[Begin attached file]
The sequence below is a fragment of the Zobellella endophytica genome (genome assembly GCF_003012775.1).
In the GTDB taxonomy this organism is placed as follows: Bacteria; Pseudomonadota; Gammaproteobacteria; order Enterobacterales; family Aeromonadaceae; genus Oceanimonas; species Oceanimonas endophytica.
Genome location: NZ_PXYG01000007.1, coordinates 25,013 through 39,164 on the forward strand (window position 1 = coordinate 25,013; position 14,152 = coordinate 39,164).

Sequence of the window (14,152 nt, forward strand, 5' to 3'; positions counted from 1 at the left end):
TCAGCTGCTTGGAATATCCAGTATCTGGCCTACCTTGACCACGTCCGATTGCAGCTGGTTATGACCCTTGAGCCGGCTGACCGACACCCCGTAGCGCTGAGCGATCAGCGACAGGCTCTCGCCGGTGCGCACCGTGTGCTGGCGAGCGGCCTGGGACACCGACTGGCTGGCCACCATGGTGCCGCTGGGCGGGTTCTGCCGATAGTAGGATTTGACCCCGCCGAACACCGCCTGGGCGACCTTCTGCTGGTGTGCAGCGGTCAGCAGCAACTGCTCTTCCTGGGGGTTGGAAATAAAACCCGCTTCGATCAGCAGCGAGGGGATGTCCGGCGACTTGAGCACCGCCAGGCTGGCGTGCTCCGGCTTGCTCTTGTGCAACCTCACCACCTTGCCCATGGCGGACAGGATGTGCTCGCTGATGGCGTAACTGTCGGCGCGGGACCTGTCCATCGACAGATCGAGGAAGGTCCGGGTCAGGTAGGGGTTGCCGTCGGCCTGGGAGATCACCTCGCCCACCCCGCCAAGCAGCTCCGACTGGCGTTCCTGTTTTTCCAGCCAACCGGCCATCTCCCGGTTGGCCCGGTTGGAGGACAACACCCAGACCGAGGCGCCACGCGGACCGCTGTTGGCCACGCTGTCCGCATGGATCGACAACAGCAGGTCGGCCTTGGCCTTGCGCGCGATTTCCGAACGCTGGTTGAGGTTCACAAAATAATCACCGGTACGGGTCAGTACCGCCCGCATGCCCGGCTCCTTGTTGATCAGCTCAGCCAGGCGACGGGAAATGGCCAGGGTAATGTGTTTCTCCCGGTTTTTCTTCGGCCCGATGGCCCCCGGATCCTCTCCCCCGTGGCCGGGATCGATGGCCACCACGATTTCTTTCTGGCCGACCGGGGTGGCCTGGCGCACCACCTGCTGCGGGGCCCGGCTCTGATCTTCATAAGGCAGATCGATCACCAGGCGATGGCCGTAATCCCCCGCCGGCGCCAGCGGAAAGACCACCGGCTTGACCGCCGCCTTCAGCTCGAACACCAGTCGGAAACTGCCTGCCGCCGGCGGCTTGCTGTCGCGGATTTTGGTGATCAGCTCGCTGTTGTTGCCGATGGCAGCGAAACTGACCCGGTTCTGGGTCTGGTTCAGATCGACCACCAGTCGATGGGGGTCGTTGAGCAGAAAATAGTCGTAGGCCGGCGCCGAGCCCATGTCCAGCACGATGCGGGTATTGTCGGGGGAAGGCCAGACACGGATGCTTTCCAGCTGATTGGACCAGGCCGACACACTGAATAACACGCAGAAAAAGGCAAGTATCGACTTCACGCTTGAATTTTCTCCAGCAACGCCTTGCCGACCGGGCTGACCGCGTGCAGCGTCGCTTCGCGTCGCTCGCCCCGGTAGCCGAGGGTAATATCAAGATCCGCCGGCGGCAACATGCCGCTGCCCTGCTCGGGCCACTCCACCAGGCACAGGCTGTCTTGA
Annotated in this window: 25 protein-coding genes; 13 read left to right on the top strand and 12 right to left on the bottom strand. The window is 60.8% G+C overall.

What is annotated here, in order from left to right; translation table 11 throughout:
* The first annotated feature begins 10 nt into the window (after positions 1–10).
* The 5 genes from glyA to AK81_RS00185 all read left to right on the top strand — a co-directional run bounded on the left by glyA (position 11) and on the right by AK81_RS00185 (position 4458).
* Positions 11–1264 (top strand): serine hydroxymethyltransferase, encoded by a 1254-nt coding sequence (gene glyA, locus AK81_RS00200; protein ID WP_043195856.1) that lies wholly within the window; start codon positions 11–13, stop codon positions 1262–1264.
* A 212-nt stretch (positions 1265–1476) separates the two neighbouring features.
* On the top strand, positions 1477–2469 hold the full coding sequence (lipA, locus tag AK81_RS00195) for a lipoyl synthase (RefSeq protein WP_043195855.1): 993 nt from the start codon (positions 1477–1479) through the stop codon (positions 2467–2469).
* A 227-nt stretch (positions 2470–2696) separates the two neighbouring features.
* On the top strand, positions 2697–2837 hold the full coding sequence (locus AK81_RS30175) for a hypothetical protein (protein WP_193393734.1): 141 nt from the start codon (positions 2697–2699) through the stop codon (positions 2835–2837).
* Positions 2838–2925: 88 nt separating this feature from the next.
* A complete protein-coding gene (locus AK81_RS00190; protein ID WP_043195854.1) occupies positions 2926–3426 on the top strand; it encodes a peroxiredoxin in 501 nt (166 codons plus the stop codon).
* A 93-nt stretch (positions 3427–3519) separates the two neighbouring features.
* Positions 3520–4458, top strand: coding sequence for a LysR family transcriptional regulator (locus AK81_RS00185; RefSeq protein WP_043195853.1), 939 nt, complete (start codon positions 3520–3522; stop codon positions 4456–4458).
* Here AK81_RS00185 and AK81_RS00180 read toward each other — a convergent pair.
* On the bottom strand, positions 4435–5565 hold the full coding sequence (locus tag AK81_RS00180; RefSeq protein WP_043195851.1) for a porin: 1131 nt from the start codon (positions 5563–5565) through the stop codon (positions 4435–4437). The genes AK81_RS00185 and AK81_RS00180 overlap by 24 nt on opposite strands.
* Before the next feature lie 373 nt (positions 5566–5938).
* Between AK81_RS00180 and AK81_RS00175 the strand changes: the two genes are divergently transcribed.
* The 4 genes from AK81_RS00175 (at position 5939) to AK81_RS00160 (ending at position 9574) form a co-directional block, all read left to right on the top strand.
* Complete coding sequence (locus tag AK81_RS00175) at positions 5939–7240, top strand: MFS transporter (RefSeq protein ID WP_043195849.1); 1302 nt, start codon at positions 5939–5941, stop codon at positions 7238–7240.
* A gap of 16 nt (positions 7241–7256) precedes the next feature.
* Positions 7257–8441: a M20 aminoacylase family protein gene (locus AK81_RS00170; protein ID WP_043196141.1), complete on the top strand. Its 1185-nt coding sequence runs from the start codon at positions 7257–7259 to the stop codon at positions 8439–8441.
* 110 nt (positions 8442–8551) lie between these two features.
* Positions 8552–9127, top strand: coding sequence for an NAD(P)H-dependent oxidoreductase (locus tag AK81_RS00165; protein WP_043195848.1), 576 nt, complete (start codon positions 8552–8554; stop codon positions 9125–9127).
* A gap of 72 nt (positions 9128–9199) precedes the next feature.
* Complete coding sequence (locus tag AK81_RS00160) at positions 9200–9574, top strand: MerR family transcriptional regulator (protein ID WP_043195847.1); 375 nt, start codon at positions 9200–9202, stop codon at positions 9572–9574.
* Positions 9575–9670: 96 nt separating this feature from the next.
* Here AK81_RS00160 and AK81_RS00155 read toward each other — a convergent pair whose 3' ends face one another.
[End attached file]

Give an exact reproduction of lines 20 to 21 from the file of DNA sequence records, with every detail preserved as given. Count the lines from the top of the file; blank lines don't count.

* On the bottom strand, positions 4435–5565 hold the full coding sequence (locus tag AK81_RS00180; RefSeq protein WP_043195851.1) for a porin: 1131 nt from the start codon (positions 5563–5565) through the stop codon (positions 4435–4437). The genes AK81_RS00185 and AK81_RS00180 overlap by 24 nt on opposite strands.
* Before the next feature lie 373 nt (positions 5566–5938).